Expected Outcome of the Research Results
We expect to determine whether we can defer the 1-week cataract surgery follow-up visit of patients to the hospital.
Visual acuity measurements serve as the most important primary outcome. This includes assessing the level of visual improvement or stability achieved by patients during the 4-week follow-up period. Visual acuity outcomes can provide insights into the effectiveness of deferring follow-up visits for achieving comparable visual outcomes to the standard practice of early postoperative visits.
The results of the cost-benefit analysis can be considered a secondary outcome. Conducting a cost-effectiveness analysis allows for the assessment of the economic implications and potential cost savings associated with deferring postoperative follow-up visits. This outcome provides insights into the financial feasibility and efficiency of implementing the deferred follow-up strategy.
We will perform a cost-benefit analysis to compare the economic status of the intervention group and active control group. For this we have to collect financial data on direct and indirect costs. Data on direct costs will be retrieved from the hospital record system, because this is the money paid directly by patients for their treatment after the surgery is recorded, including payments for consultation, medicine, and investigation (if required) at each follow-up visit.
Data on indirect costs, that is, costs incurred to the patient in the process of coming to the follow-up visit, include the following: (1) lost productivity costs (how much money the patient could have earned if the patient hadn’t come to the hospital follow-up visit), (2) transportation costs (the cost incurred while travelling), and (3) companion costs (patients will definitely have a companion, for whom we also have to calculate both costs above (lost productivity and transportation). Data on indirect costs will be obtained from interviews with the patients. We will calculate the average cost per visit, which will ultimately reveal the costs and benefits of the new approach, because the suggested new regimen will eliminate one follow-up visit.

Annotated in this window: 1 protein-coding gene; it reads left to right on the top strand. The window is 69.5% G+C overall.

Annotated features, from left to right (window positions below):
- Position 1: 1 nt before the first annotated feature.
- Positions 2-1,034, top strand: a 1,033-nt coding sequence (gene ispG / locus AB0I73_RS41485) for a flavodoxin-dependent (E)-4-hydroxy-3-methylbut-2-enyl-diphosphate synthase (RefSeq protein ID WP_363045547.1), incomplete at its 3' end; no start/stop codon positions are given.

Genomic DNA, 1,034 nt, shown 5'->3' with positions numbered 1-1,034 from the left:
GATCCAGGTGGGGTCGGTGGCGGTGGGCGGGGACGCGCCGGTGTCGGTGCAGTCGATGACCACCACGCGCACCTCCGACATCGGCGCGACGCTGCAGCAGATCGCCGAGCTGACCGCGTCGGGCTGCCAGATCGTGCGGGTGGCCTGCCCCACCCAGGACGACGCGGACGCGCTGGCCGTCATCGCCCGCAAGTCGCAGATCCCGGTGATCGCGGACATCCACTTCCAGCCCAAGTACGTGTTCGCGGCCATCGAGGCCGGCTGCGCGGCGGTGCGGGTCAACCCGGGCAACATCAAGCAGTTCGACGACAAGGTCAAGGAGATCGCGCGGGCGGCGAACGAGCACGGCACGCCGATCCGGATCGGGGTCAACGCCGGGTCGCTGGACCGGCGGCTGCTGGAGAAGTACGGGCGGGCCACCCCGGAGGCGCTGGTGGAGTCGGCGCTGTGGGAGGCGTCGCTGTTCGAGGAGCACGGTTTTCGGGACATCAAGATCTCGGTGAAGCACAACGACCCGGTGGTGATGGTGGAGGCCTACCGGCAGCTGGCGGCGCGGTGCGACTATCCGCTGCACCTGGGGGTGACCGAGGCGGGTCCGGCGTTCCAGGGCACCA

Plan for Use of Research Findings
Research findings will be disseminated through the Reiyukai Eiko Masunaga Eye Hospital newsletter. Donors will be also informed. Results will be published in high-impact journals for better coverage.
The Declaration of Helsinki will be adequately addressed. Ethical approval for this study has been obtained from the ethical review board of the Nepal Health Research Council (428/2022 P).
Participants will be provided with detailed information about the study, including the deferral of postoperative visits, as well as potential risks, benefits, and alternatives. A written informed consent form will be provided to all participants.
Privacy and Confidentiality
Study data will be collected and stored in a manner that ensures the anonymity or deidentification of participants. Personally identifiable information such as names, addresses, and social security numbers will be removed from the data set. Each participant will be assigned a unique identifier that is used instead of their personal information.
More than 526 participants will be enrolled in the study, with a minimum of 263 assigned to the intervention group (deferred follow-up visits) and a minimum of 263 to the comparison group (standard practice of early postoperative follow-up visits). The sample will have diverse demographics, ensuring a representative population.
Visual acuity measurements will be obtained for both groups during the follow-up period. We will be able to statistically compute whether the deferred follow-up visit group demonstrates comparable visual acuity outcomes to the comparison group. This will be inferred if there are no statistically significant differences between the two groups in terms of visual acuity outcomes (P>.05).
Among the participants in the deferred follow-up visit group, the number of patients who experience postoperative complications during the 4-week follow-up period will be compared with the group with the 1-week follow up visit.
We will also determine if participants in the deferred follow-up visit group report high levels of satisfaction with the extended recovery period and reduced travel burden. The number of participants who express that deferring follow-up visits provided them with convenience and comfort during the recovery phase will be mentioned.
We will determine if reduction in early postoperative visits allows health care providers to allocate their time and expertise more efficiently, focusing on patients with immediate needs or complex postoperative care requirements.
The proposed study will investigate the feasibility and potential benefits of deferring postoperative follow-up visits up to 4 weeks after uneventful cataract surgery in a tertiary level eye hospital in Kavrepalanchok.